It has been several years since I have revisited this beautiful wildflower. For some reason, the growing conditions must have been perfect for this flower this year. I have it on my farm for the first time in several years! It seems to be every where in Wilson County Tennessee, especially up and down I-40.
 

Photographic Location: Wilson County Tennessee

 Slender biennial, 2-4' tall; stem and leaves basically smooth, but with glandular hairs in the inflorescence. Leaves: Flat basal rosette; alternate stem leaves are lanceolate, 3-4" long, coarsely toothed. 

Flowers: Yellow or white (but not on the same plant), about 1.2" wide, nearly regular, 5-lobed; 5 fertile stamens with purple, woolly filaments; calyx with 5 narrow lobes; loosely distributed on pedicels, 0.3-0.6" long; borne in a terminal, generally unbranched raceme.

Bloom time: May - June.

Where Found: introduced from Eurasia. Disturbed sites. Naturalized and widespread across the U.S. and TN. Frequent.

Notes: The flower is said to resemble a moth, the stamens and stye mimicking the insect's antennae and tongue. Mulleins are not as generous with their pollen as other plants. The long hairs and knobs on the stamens give insects the impression of masses of pollen, when in reality, there is only a small amount. The strategy attracts pollinators without the flower having to produce large amounts of pollen. Mulleins have a large rosette of leaves at the end of the first year, followed the second year by a prominent flowering stalk with alternate leaves and a terminal raceme of flowers.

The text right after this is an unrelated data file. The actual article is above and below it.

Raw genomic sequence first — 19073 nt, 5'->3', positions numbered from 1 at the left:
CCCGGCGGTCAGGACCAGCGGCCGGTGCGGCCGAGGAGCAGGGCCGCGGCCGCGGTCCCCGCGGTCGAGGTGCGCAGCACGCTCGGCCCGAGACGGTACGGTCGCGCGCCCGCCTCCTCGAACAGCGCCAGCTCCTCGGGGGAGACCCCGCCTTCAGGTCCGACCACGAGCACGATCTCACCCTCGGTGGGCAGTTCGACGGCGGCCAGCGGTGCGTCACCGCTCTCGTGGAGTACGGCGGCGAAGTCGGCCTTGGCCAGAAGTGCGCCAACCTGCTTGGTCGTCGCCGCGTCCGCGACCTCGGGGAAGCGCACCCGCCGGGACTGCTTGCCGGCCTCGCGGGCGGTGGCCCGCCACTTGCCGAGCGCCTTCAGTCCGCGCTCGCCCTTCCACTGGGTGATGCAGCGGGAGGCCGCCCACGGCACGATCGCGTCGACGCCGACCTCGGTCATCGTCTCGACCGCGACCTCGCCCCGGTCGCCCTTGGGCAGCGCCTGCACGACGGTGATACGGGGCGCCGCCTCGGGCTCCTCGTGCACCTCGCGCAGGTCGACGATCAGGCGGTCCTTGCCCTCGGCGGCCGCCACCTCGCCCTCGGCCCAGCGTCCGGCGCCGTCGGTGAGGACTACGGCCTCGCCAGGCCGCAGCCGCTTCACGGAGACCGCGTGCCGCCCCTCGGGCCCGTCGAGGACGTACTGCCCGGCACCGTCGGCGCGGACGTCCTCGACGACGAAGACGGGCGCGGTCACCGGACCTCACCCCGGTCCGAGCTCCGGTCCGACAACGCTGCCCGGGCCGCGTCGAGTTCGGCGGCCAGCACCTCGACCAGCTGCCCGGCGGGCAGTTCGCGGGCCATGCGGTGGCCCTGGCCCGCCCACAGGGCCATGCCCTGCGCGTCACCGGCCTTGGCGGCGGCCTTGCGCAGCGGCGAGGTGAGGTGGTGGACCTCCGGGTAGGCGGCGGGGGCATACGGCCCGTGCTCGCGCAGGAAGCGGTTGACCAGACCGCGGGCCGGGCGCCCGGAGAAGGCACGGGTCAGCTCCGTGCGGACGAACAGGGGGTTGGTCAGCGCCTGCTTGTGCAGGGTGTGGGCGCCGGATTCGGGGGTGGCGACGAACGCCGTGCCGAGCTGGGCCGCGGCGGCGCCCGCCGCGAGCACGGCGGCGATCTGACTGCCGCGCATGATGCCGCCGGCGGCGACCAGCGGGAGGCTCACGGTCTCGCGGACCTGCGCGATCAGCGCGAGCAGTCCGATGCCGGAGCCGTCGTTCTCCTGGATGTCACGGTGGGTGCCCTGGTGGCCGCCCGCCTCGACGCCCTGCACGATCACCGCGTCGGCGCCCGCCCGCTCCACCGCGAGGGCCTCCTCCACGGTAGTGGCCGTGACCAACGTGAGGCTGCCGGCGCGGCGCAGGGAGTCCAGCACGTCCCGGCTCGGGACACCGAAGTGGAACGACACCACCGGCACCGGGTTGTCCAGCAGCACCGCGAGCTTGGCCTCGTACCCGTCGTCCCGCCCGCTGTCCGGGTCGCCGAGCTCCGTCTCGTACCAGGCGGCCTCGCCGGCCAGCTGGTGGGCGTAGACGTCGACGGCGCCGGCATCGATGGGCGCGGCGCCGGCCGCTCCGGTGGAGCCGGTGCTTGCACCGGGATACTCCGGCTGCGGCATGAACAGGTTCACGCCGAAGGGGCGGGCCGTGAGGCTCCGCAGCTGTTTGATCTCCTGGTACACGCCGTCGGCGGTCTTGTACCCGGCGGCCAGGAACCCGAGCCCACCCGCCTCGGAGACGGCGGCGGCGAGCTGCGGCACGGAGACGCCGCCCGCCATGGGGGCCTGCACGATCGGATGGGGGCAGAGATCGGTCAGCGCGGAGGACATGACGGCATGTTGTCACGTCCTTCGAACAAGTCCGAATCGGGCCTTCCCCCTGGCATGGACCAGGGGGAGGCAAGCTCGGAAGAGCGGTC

For more information about this wildflower, Click Here.


Friday, May 29, 2015

Fairy Wand (Chamaelirium luteum)

Photographic Location: Short Springs State Natural Area

Another wildflower from our day trip to Short Springs State Natural Area

This flower is in the Lily Family (Liliaceae). It is also known as Devil's Bit, which relates that the Devil bit off the end of the root for spite, and if it were not for the Devil, the plant would be of some use to humans.

For more information about this wildflower, Click Here.